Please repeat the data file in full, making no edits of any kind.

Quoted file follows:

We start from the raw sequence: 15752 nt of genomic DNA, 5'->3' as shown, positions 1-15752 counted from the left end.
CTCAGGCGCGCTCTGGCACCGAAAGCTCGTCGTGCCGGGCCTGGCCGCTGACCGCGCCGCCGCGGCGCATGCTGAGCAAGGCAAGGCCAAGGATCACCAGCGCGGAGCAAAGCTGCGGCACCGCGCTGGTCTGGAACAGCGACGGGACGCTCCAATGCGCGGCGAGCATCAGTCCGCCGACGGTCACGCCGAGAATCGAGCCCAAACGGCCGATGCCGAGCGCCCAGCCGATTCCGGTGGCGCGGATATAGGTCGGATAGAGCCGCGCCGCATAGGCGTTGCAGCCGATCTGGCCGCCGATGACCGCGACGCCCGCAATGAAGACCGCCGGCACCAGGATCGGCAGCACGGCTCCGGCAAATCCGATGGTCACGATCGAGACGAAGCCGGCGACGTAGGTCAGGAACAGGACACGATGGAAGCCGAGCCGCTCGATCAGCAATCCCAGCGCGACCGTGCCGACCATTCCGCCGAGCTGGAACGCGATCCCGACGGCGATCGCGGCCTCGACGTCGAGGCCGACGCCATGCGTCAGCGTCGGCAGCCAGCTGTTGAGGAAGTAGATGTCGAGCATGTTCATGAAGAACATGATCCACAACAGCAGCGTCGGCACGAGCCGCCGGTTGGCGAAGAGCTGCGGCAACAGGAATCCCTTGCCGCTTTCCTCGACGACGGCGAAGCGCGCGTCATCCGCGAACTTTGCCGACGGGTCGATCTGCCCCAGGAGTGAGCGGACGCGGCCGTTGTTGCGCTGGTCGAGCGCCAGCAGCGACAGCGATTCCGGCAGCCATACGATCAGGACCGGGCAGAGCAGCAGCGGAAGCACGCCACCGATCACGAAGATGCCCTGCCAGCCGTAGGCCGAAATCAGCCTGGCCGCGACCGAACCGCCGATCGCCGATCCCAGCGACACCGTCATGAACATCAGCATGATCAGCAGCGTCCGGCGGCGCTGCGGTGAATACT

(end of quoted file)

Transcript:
We start from the raw sequence: 15752 nt of genomic DNA, 5'->3' as shown, positions 1-15752 counted from the left end.
CTCAGGCGCGCTCTGGCACCGAAAGCTCGTCGTGCCGGGCCTGGCCGCTGACCGCGCCGCCGCGGCGCATGCTGAGCAAGGCAAGGCCAAGGATCACCAGCGCGGAGCAAAGCTGCGGCACCGCGCTGGTCTGGAACAGCGACGGGACGCTCCAATGCGCGGCGAGCATCAGTCCGCCGACGGTCACGCCGAGAATCGAGCCCAAACGGCCGATGCCGAGCGCCCAGCCGATTCCGGTGGCGCGGATATAGGTCGGATAGAGCCGCGCCGCATAGGCGTTGCAGCCGATCTGGCCGCCGATGACCGCGACGCCCGCAATGAAGACCGCCGGCACCAGGATCGGCAGCACGGCTCCGGCAAATCCGATGGTCACGATCGAGACGAAGCCGGCGACGTAGGTCAGGAACAGGACACGATGGAAGCCGAGCCGCTCGATCAGCAATCCCAGCGCGACCGTGCCGACCATTCCGCCGAGCTGGAACGCGATCCCGACGGCGATCGCGGCCTCGACGTCGAGGCCGACGCCATGCGTCAGCGTCGGCAGCCAGCTGTTGAGGAAGTAGATGTCGAGCATGTTCATGAAGAACATGATCCACAACAGCAGCGTCGGCACGAGCCGCCGGTTGGCGAAGAGCTGCGGCAACAGGAATCCCTTGCCGCTTTCCTCGACGACGGCGAAGCGCGCGTCATCCGCGAACTTTGCCGACGGGTCGATCTGCCCCAGGAGTGAGCGGACGCGGCCGTTGTTGCGCTGGTCGAGCGCCAGCAGCGACAGCGATTCCGGCAGCCATACGATCAGGACCGGGCAGAGCAGCAGCGGAAGCACGCCACCGATCACGAAGATGCCCTGCCAGCCGTAGGCCGAAATCAGCCTGGCCGCGACCGAACCGCCGATCGCCGATCCCAGCGACACCGTCATGAACATCAGCATGATCAGCAGCGTCCGGCGGCGCTGCGGTGAATACT